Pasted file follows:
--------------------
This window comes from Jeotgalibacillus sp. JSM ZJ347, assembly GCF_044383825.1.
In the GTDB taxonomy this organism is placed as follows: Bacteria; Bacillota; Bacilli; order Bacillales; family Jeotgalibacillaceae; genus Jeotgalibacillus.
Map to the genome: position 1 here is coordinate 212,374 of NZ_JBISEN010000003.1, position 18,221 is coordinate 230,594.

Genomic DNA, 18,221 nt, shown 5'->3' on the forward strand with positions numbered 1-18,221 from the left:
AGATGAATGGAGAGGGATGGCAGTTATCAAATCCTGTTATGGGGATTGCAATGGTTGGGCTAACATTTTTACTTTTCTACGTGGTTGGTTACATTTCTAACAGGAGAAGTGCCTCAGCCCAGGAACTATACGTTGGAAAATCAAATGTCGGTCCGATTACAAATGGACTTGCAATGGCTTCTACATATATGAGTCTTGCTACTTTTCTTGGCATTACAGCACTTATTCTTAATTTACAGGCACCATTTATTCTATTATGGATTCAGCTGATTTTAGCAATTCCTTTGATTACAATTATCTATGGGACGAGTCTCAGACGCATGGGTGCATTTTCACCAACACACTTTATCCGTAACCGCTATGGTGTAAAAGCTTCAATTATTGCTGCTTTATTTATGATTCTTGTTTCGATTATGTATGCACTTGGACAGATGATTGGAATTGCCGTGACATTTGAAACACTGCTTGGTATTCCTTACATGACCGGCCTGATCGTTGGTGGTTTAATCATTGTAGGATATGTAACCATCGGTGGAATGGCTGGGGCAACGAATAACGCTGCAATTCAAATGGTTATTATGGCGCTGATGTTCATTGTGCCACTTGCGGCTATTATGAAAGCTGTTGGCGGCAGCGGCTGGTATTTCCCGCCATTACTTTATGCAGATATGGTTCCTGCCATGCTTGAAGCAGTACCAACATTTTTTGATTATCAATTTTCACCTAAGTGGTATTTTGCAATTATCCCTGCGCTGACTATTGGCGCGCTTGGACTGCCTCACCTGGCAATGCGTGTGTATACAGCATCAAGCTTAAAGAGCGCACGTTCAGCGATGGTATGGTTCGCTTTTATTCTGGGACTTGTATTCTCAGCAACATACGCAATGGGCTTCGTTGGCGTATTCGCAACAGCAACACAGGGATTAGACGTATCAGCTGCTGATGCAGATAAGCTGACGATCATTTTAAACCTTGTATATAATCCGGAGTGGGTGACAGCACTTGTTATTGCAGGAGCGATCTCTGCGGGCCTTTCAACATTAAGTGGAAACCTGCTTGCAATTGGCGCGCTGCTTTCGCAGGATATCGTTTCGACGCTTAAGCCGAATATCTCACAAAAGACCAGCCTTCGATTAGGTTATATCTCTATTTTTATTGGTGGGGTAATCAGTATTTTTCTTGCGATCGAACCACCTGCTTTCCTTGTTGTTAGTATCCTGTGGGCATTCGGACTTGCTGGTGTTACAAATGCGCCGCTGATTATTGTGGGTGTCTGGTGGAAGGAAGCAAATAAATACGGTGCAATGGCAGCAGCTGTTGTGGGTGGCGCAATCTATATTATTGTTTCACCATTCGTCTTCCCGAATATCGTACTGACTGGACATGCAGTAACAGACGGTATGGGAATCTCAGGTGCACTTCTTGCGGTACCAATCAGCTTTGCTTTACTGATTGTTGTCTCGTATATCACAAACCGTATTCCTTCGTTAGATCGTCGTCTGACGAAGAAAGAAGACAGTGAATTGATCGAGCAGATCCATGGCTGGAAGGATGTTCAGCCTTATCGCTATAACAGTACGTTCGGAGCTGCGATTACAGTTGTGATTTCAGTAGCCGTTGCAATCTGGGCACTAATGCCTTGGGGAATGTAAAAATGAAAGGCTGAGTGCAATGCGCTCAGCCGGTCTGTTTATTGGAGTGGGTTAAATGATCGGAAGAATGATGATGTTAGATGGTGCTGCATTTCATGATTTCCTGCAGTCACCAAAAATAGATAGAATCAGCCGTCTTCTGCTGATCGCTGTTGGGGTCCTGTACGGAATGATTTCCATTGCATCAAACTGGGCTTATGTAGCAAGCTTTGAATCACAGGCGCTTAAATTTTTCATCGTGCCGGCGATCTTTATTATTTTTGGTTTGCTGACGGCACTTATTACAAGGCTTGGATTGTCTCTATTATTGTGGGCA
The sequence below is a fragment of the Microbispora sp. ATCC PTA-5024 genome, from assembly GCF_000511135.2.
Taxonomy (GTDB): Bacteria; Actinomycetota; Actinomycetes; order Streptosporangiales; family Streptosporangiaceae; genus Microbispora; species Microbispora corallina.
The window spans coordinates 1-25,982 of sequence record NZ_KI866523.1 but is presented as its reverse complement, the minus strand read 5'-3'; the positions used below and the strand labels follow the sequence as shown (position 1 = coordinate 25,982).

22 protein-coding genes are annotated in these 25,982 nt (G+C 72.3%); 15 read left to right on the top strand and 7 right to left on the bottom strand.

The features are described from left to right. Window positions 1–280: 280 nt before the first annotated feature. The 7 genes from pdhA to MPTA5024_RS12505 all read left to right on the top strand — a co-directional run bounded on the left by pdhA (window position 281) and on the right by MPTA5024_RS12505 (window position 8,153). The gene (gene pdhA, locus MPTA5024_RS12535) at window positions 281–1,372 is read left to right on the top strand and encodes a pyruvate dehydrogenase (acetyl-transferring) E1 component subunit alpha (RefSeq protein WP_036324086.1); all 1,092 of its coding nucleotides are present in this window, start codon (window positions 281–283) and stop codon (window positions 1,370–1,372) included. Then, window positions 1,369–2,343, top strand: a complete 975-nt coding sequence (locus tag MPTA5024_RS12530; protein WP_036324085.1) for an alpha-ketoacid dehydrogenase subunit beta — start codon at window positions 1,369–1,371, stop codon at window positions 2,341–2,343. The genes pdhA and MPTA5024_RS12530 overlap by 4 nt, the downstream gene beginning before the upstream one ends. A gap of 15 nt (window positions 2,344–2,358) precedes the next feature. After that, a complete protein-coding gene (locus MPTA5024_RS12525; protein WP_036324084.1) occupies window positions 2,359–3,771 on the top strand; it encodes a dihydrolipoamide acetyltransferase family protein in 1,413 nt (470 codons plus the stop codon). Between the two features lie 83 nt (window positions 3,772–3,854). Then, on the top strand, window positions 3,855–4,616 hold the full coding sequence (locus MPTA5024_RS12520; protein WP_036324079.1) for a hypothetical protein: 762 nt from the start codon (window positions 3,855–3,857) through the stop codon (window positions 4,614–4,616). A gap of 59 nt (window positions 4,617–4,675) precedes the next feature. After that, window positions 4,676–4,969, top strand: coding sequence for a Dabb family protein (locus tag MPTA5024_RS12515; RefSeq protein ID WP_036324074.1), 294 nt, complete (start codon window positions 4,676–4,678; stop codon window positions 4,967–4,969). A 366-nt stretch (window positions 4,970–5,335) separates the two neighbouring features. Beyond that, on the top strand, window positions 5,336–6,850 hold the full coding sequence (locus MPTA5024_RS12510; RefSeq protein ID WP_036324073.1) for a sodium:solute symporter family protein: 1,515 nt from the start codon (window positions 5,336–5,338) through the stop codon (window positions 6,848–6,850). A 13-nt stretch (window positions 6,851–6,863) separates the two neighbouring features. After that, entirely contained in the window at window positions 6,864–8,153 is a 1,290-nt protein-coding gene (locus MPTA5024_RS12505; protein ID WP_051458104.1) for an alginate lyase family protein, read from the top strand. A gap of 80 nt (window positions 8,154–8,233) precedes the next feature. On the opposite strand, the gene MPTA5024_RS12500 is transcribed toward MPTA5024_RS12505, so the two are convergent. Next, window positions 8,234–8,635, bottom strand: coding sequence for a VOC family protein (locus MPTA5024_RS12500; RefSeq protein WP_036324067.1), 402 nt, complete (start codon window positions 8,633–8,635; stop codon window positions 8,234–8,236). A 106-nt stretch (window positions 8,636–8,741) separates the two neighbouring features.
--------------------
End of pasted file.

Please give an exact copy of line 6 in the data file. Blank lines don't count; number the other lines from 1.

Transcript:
The sequence below is a fragment of the Microbispora sp. ATCC PTA-5024 genome, from assembly GCF_000511135.2.